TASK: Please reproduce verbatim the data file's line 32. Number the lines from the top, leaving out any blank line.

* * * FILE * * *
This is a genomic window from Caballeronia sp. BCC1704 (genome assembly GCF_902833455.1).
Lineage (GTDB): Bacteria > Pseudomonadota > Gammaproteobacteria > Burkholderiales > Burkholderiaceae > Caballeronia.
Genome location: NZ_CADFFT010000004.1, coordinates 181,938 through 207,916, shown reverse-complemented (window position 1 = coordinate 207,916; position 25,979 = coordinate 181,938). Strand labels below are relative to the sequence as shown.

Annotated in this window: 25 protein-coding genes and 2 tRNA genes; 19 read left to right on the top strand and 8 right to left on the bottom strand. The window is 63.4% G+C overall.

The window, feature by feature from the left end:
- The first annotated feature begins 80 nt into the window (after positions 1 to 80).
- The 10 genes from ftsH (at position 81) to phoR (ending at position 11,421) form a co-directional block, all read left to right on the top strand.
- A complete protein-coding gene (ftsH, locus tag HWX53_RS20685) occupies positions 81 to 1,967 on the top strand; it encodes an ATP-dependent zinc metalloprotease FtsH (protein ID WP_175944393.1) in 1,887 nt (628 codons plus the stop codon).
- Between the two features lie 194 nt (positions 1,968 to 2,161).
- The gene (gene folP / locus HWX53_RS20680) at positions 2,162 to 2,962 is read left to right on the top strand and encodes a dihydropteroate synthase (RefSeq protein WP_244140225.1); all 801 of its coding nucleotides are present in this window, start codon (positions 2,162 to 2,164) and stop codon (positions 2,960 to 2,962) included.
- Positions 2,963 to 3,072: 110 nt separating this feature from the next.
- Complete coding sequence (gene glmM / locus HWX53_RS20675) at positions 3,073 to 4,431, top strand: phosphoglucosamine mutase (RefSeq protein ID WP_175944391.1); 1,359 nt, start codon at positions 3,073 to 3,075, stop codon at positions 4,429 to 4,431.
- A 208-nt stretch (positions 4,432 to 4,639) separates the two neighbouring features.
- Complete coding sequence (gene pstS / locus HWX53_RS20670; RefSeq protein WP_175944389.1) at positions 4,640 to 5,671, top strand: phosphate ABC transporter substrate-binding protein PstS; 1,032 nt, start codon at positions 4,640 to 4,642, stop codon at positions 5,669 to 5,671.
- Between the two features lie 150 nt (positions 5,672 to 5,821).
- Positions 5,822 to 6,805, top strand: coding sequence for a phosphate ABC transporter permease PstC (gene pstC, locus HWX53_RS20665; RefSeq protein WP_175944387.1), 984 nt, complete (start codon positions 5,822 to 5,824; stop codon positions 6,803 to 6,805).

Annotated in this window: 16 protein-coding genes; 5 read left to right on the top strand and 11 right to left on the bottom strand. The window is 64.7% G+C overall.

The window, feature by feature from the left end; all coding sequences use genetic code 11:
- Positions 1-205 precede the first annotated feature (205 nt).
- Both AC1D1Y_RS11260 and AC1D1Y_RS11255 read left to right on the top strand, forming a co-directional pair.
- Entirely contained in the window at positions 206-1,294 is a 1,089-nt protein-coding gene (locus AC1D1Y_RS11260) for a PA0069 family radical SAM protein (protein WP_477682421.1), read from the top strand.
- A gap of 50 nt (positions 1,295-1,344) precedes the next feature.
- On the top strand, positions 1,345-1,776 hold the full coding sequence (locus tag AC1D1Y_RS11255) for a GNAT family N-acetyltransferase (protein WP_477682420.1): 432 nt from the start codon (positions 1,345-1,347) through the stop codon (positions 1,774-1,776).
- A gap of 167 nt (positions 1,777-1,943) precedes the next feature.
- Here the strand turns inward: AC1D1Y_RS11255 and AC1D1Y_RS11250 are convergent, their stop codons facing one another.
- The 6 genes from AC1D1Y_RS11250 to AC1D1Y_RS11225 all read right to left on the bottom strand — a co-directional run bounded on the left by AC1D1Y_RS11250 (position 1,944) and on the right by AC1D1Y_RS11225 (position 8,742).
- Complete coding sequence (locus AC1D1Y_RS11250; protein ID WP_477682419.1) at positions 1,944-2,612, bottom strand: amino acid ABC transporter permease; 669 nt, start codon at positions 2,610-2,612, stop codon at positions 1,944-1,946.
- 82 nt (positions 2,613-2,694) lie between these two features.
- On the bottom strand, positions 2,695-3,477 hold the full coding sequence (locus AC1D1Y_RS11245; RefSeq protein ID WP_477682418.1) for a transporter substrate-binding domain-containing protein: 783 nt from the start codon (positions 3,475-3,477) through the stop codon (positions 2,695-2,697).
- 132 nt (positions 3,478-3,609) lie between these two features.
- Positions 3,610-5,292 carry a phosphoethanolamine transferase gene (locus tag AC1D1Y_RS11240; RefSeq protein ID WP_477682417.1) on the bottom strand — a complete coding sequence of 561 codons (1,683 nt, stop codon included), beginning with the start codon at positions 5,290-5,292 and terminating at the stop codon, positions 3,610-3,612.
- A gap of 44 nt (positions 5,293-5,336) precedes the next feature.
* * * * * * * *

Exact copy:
- A gap of 44 nt (positions 5,293-5,336) precedes the next feature.